Phase IV is best known for its namesake landmark, the prominent southeast-facing Windy Point, where the highway dropped down a steep, sharp eastbound curve and gave motorists their first good view of the Denver metropolitan area far below. Here the road was straightened and widened thanks to months of blasting back the point’s huge rock wall.

“That phase had the most earthwork and the most blasting close to the highway and residences,” noted project engineer John Crowder. “The cut is 190 ft high, one of the tallest in Colorado, and it involved six tiers of tie-back retaining walls. We chose that option after looking at several other alternatives, including a proposed tunnel.”

Considerable fill material from Phases II through IV was used to support the new highway at Windy Point.

“The wall at Windy Point was a design-build feature, and we pushed hard to accelerate the work,” Crowder said. “With our three blasting locations daily, traffic control was a big issue.”

Crowder smiled as he recalled a nearby power line that survived constant blasting for almost a year. “Then, at the very end when we were clearing out dead trees, of course one of them came down the wrong way and cut that line,” he said.

Anticipated— and dreaded

Phase V, which brought the corridor project to completion, could have been nicknamed “congestion reduction.” It also may have been the most eagerly anticipated—and dreaded—of all the phases for residents and through-motorists tormented by frustrating traffic backups at three signalized intersections in the area.

“Residents wanted that section fixed, but understandably they were fearful about what would happen to traffic while we were under construction,” Largent said.

Phase V featured construction of three underpasses and one overpass to eliminate additional troublesome at-grade intersections.

To the surprise of nearly everyone, traffic backups never developed into a major problem during construction. Early on, project officials added auxiliary right-turn lanes and adjusted stoplight timing; both tactics proved effective in limiting backups. Once the intersection grade separations had been completed and the stoplights were removed, traffic flowed smoothly through the construction zone despite ongoing work in the area.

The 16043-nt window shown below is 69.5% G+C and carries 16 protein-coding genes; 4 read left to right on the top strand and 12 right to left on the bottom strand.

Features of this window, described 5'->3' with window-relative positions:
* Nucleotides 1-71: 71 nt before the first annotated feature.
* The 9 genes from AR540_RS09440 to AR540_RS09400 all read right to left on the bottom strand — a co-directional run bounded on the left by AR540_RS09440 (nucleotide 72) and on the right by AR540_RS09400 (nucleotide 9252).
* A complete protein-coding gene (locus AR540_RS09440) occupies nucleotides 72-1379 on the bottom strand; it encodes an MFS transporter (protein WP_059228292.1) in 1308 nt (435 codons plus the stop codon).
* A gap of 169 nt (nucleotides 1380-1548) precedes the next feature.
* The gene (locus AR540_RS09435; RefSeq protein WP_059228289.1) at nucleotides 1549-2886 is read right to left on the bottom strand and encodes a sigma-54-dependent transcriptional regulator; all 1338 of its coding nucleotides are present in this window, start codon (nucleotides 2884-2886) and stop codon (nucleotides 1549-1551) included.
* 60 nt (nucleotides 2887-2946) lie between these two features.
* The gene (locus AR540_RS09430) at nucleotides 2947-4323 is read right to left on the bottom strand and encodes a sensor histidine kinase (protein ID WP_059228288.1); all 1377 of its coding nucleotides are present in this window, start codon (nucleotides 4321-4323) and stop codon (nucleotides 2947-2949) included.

“We got the final phase open 10 months ahead of schedule,” said Largent.

Local officials were so pleased, in fact, that Largent received the unusual honor of being selected Grand Marshal of the Conifer/Aspen Park Christmas Parade. “I got to ride in a Cadillac with my family. We tossed out candy and CDOT trinkets to the kids,” he said.

The final phase of the corridor also required a large amount of work with retaining walls. Among the unique features are a cast-in-place wall to protect an old cemetery at Foxton Road, and, because of its proximity to an electrical substation, a 400-ft cast-in-place wall at Wolf Road in Aspen Park.

Today’s travelers will notice numerous rock faces and what appear to be masonry walls along the corridor. Many of them are, in fact, painted on smooth concrete walls by artists under contract for the project.

“We know that area is the first mountain scenery experience for many westbound motorists coming up out of Denver, so we wanted the improvements to blend in with the environment as much as possible,” Largent said.

Beauty appreciation

Many area residents and frequent corridor motorists are especially grateful that their memories of long traffic backups—caused by the difficult combination of dramatic area growth, proximity to the booming Denver area to the east and traffic signals—can now fade away.

Today’s drivers glide easily along the smooth concrete of the corridor, scarcely noticing the old places where backups occurred. Their memories of following slow-moving trucks for miles without being able to pass are fading, too. The new four-lane highway with its wide shoulders and gentle grades is such an improvement that driving it is a pleasure.

Instead, they are now able to notice some of the major corridor features—frequent wildlife, beautiful mountain scenery, dramatic cuts and graceful new bridges and walls. And, if they gave the matter much thought, they would no doubt be grateful for the enhanced safety of the new highway.

All three CDOT engineers agree that the 12 years of construction went by quickly.

“Traffic volumes tripled from about 10,000 a day when the program began in 1991 to nearly 30,000 a day when it was done in 2003,” Crowder said. “We watched that area of the foothills grow at an amazing rate. I know we were all glad to be able to play a role in helping improve that corridor.”

About The Author: Van Patter is an internal communications specialist for the Colorado Department of Transportation.